BRINGING SCIENCE TO TREATMENT

Breaking free: the role of gender in sports injury

2016 Rio Olympics – Handball – Final –  Anna Sen (RUS) of Russia, Estelle Nze Minko (FRA) of France and Alexandra Lacrabere (FRA) of France in action. REUTERS/Marko Djurica 

Women and men suffer the same types of sports injuries. However, they experience them differently. For instance, women have higher rates of anterior cruciate ligament (ACL) injuries(1). They also have a significantly greater chance of reinjury after an ACL repair (ACLR)(1). While great strides have been made in decreasing the rates of ACL injury in men, the number of women with this injury continues to increase. Researchers in Canada and the UK sought to understand this startling fact and found biology isn’t likely to blame.

They suggest that the reasons behind the injury rates go much deeper and start with the basic understanding of societal and cultural implications of participation in sport. Because most sports are segregated, the assumption has always been that women can’t perform as long or as hard as men. For example, the rules for tennis, hockey, and lacrosse are different for men and women to give women less playing time and decrease the physicality of the game. In recent years, progress has been made in equalizing the playing field. For instance, the 2020 summer Olympics (held in 2021) will finally introduce the women’s 1500m freestyle, a distance event long held for the men.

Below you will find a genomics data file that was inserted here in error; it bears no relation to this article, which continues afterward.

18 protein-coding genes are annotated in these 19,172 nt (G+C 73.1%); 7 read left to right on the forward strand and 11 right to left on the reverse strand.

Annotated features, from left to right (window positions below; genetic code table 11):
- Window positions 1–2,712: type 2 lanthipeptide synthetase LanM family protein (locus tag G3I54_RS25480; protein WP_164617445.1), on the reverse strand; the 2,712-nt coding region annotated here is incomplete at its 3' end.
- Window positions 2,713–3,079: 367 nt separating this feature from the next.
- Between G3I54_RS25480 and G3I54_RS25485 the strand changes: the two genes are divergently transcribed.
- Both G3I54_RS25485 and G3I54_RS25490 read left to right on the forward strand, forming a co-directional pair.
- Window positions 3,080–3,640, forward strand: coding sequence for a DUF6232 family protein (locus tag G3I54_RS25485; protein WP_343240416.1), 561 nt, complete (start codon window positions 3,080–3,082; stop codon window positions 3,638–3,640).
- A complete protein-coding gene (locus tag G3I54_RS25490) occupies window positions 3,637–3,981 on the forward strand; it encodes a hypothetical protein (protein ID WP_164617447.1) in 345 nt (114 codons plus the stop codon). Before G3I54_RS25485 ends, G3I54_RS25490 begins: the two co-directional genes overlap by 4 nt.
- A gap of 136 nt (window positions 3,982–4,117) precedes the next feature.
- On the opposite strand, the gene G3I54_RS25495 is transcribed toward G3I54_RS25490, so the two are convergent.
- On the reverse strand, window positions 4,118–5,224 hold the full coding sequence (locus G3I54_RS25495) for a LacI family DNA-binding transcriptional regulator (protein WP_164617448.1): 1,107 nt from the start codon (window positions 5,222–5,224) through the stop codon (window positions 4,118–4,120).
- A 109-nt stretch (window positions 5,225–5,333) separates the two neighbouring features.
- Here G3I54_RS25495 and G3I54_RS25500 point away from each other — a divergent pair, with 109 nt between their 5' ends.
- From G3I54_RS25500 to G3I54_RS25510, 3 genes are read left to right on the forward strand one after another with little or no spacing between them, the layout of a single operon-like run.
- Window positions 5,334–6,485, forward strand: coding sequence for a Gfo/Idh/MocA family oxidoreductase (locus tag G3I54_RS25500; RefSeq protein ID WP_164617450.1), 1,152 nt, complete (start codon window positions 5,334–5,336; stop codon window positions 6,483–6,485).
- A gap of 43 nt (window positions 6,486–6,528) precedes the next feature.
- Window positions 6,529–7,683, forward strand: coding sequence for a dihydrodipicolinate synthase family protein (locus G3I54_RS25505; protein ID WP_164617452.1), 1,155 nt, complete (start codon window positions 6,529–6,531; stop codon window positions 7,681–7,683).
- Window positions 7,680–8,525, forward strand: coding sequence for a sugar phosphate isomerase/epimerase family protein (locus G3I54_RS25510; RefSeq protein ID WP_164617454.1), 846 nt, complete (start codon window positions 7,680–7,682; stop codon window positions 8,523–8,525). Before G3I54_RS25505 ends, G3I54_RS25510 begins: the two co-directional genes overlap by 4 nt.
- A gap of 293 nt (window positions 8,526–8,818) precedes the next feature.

However, the assumption that women are frail because of their biology has shaped the decisions made on behalf of female athletes despite the attempt at sports equalization in the United States with Title IX. Inequality still exists in foundational and pre-sports training, which may impact the ability of women to perform sport-specific maneuvers that result in ACL tears. If given the same training schedule as boys, would girls be equally resistant to injury?

This is one of the many questions that researchers have yet to explore. To do so would require greater inclusion of women as subjects in sports research. When women are included, clinicians gain valuable information, such as the need to add cervical strengthening to the training regimen of female field hockey players as a way to decrease concussion rates. Acknowledging that female athletes have the same potential despite their different biology requires sport-injury professionals to explore their own biases and attitudes on training them.

To do our part, Sports Injury Bulletin will publish the first female-focused issue in May of 2021. This issue explores topics designed to help you treat female athletes more effectively, such as hypotonicity, the relationship between the pelvic floor and weightlifting, and how NMES can help bridge the gender gap in ACL rehab. This is also our first issue to feature an all-female lineup of contributors. As the Canadian and UK researchers suggest, effective change comes by steering societal and cultural norms rather than focusing on the behaviors of individual athletes(1).

References

  1. Br J Sports Med. 2021;0:1-8. Doi:10.1136/bjsports-2020-103173

 

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